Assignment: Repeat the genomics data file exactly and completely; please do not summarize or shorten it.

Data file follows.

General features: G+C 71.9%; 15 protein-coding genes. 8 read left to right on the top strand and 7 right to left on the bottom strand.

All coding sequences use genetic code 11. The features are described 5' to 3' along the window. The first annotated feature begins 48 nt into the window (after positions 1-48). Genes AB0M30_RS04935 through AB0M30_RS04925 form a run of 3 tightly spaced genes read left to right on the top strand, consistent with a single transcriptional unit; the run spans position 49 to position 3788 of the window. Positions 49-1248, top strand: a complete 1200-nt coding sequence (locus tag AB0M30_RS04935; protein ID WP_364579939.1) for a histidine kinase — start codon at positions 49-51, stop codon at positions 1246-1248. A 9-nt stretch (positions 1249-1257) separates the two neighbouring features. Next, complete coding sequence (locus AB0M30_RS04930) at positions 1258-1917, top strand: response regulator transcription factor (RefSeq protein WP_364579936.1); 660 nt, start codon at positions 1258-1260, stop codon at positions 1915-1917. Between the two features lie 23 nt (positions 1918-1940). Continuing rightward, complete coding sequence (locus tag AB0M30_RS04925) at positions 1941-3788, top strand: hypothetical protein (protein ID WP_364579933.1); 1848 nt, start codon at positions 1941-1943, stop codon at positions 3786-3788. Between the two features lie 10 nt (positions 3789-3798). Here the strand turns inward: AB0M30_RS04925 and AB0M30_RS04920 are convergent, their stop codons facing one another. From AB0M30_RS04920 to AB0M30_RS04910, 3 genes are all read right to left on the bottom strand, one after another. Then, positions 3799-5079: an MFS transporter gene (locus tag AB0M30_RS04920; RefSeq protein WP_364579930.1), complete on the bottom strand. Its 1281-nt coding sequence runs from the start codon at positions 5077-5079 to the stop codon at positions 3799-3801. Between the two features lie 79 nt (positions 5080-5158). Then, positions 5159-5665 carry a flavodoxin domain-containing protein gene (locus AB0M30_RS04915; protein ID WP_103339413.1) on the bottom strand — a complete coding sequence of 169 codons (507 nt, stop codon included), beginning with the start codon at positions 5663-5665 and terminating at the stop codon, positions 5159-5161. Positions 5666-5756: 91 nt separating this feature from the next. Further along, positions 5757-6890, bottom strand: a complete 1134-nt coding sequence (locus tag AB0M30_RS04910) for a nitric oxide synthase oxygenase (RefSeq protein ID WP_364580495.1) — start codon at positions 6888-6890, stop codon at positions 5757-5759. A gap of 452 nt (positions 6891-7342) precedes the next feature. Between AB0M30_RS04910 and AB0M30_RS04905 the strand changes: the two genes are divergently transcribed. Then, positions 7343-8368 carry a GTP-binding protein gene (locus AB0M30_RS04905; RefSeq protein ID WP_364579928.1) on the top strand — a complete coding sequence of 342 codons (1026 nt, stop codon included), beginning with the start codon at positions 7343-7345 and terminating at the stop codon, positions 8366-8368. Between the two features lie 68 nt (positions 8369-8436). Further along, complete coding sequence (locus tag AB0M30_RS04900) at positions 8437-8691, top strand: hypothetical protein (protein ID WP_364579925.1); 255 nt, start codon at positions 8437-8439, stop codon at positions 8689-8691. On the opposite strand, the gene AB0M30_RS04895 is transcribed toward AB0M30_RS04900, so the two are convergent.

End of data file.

General features: G+C 71.9%; 15 protein-coding genes. 8 read left to right on the top strand and 7 right to left on the bottom strand.

All coding sequences use genetic code 11. The features are described 5' to 3' along the window. The first annotated feature begins 48 nt into the window (after positions 1-48). Genes AB0M30_RS04935 through AB0M30_RS04925 form a run of 3 tightly spaced genes read left to right on the top strand, consistent with a single transcriptional unit; the run spans position 49 to position 3788 of the window. Positions 49-1248, top strand: a complete 1200-nt coding sequence (locus tag AB0M30_RS04935; protein ID WP_364579939.1) for a histidine kinase — start codon at positions 49-51, stop codon at positions 1246-1248. A 9-nt stretch (positions 1249-1257) separates the two neighbouring features. Next, complete coding sequence (locus AB0M30_RS04930) at positions 1258-1917, top strand: response regulator transcription factor (RefSeq protein WP_364579936.1); 660 nt, start codon at positions 1258-1260, stop codon at positions 1915-1917. Between the two features lie 23 nt (positions 1918-1940). Continuing rightward, complete coding sequence (locus tag AB0M30_RS04925) at positions 1941-3788, top strand: hypothetical protein (protein ID WP_364579933.1); 1848 nt, start codon at positions 1941-1943, stop codon at positions 3786-3788. Between the two features lie 10 nt (positions 3789-3798). Here the strand turns inward: AB0M30_RS04925 and AB0M30_RS04920 are convergent, their stop codons facing one another. From AB0M30_RS04920 to AB0M30_RS04910, 3 genes are all read right to left on the bottom strand, one after another. Then, positions 3799-5079: an MFS transporter gene (locus tag AB0M30_RS04920; RefSeq protein WP_364579930.1), complete on the bottom strand. Its 1281-nt coding sequence runs from the start codon at positions 5077-5079 to the stop codon at positions 3799-3801. Between the two features lie 79 nt (positions 5080-5158). Then, positions 5159-5665 carry a flavodoxin domain-containing protein gene (locus AB0M30_RS04915; protein ID WP_103339413.1) on the bottom strand — a complete coding sequence of 169 codons (507 nt, stop codon included), beginning with the start codon at positions 5663-5665 and terminating at the stop codon, positions 5159-5161. Positions 5666-5756: 91 nt separating this feature from the next. Further along, positions 5757-6890, bottom strand: a complete 1134-nt coding sequence (locus tag AB0M30_RS04910) for a nitric oxide synthase oxygenase (RefSeq protein ID WP_364580495.1) — start codon at positions 6888-6890, stop codon at positions 5757-5759. A gap of 452 nt (positions 6891-7342) precedes the next feature. Between AB0M30_RS04910 and AB0M30_RS04905 the strand changes: the two genes are divergently transcribed. Then, positions 7343-8368 carry a GTP-binding protein gene (locus AB0M30_RS04905; RefSeq protein ID WP_364579928.1) on the top strand — a complete coding sequence of 342 codons (1026 nt, stop codon included), beginning with the start codon at positions 7343-7345 and terminating at the stop codon, positions 8366-8368. Between the two features lie 68 nt (positions 8369-8436). Further along, complete coding sequence (locus tag AB0M30_RS04900) at positions 8437-8691, top strand: hypothetical protein (protein ID WP_364579925.1); 255 nt, start codon at positions 8437-8439, stop codon at positions 8689-8691. On the opposite strand, the gene AB0M30_RS04895 is transcribed toward AB0M30_RS04900, so the two are convergent.